Interview with a Volumental

By on August 4th, 2013 in Service

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After the launch of Volumental, a cloud-based 3D scanning service, we had questions. Questions about how the service can and will be used, and where it’s headed in the future. We spoke with Ernest Ang, Business & Marketing at Volumental.
Fabbaloo: What is a depth camera and how do you get one? Which specific cameras and manufacturers are supported by Volumental?
Ernest Ang: A good example of a depth camera is the Xbox Kinect, which uses the camera to locate you in a room when you play video games. Any OpenNI-compliant depth camera works with our software such as Primesense, Xbox and Asus.
Fabbaloo: Does the service provide automatic hole-filling for partial scans? It is extraordinarily difficult to capture a “whole” scan and we’re wondering if your service fills that need?
Ernest Ang: If successfully funded, our service will automatically close holes for partial scans.
Fabbaloo: What happens with stray background noise that produces junk artifacts? Are they automatically clipped off?
Ernest Ang: Our service will be able to eliminate background objects and artifacts and isolate the object that you want to print.
Fabbaloo: Model adjustment: can you rotate, auto-level, crop and scale the model? If cropping, do you fill in the void?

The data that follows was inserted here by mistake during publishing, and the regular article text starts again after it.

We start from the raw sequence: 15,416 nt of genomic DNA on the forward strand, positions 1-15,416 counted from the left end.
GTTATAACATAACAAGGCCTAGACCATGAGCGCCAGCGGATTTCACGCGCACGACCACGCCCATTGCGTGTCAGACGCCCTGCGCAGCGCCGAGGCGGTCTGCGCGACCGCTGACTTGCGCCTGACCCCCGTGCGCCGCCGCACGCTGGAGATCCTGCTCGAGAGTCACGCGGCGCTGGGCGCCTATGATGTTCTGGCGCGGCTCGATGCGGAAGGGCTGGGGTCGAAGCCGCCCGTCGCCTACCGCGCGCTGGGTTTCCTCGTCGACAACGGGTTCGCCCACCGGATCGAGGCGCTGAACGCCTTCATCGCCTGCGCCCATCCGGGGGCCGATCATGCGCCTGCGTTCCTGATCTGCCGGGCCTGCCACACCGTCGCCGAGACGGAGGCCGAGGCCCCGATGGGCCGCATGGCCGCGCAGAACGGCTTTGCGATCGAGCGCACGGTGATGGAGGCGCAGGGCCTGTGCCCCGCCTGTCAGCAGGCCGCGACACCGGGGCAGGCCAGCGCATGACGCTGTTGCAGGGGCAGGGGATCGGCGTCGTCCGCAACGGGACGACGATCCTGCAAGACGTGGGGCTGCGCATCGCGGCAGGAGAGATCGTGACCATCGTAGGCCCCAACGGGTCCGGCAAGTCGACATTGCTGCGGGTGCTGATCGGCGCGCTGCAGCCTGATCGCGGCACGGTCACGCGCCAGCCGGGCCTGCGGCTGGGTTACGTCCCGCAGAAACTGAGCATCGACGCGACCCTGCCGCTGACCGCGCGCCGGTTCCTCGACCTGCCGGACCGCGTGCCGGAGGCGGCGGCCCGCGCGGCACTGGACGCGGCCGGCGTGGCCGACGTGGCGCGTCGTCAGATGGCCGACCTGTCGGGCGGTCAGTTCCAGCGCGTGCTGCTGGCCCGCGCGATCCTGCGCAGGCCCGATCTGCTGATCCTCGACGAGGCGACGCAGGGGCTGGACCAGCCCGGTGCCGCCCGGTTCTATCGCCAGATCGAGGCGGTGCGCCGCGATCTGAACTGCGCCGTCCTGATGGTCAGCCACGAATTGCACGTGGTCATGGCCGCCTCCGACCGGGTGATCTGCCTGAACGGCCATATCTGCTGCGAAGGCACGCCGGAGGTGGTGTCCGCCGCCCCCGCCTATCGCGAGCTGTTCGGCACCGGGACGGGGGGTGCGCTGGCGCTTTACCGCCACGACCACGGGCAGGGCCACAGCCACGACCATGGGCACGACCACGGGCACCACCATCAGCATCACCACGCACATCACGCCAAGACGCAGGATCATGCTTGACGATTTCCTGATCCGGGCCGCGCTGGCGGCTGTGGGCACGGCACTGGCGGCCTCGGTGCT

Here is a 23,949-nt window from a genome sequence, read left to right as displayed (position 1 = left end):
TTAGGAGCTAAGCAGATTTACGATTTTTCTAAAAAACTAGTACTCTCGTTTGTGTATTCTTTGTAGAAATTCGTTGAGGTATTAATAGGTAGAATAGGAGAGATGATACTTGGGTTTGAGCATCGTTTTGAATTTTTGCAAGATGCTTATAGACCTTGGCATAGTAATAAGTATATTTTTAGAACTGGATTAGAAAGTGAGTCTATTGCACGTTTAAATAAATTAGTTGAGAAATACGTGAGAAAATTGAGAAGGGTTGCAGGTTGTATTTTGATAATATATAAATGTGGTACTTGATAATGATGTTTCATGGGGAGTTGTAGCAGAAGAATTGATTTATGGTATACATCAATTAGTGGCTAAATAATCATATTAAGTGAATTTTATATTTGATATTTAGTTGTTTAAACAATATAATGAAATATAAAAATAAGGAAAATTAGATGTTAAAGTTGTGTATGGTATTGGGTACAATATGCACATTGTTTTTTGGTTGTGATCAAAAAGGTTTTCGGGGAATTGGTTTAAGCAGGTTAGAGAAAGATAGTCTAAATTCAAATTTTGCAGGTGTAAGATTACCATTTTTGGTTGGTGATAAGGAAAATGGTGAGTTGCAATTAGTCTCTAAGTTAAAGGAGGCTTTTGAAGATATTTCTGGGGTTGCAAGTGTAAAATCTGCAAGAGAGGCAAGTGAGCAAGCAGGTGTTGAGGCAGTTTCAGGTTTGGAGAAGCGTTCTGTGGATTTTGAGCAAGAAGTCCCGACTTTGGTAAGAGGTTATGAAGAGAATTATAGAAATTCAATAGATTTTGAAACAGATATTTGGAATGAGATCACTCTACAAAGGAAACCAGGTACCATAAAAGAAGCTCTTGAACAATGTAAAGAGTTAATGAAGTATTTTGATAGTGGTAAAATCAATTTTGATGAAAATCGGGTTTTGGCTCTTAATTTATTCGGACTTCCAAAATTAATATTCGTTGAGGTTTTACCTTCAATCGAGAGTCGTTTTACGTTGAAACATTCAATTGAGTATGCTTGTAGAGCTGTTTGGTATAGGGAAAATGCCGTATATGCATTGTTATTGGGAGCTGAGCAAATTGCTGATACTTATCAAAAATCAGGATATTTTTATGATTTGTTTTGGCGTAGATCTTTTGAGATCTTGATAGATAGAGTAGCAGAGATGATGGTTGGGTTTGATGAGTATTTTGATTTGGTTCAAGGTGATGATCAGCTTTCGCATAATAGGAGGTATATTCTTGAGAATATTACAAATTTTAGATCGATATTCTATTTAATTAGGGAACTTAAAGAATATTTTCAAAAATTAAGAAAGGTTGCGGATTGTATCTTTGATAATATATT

Ernest Ang: This something that we will definitely be working on while developing the app, and is in the pipeline for a good reach funding goal if we get funded!
Fabbaloo: How do you handle the export of color models? 
Ernest Ang: We export texture mapped meshes. The object format, which we are using, is well known and widely supported for importing into just about any 3D-modelling program. The colors are stored in png images and are loaded along with the geometry.
It seems that Volumental intends on covering all the bases, or at least the basic ones. If you’re interested in checking them out, head over to their Kickstarter page. 

By Kerry Stevenson

Kerry Stevenson, aka "General Fabb" has written over 8,000 stories on 3D printing at Fabbaloo since he launched the venture in 2007, with an intention to promote and grow the incredible technology of 3D printing across the world. So far, it seems to be working!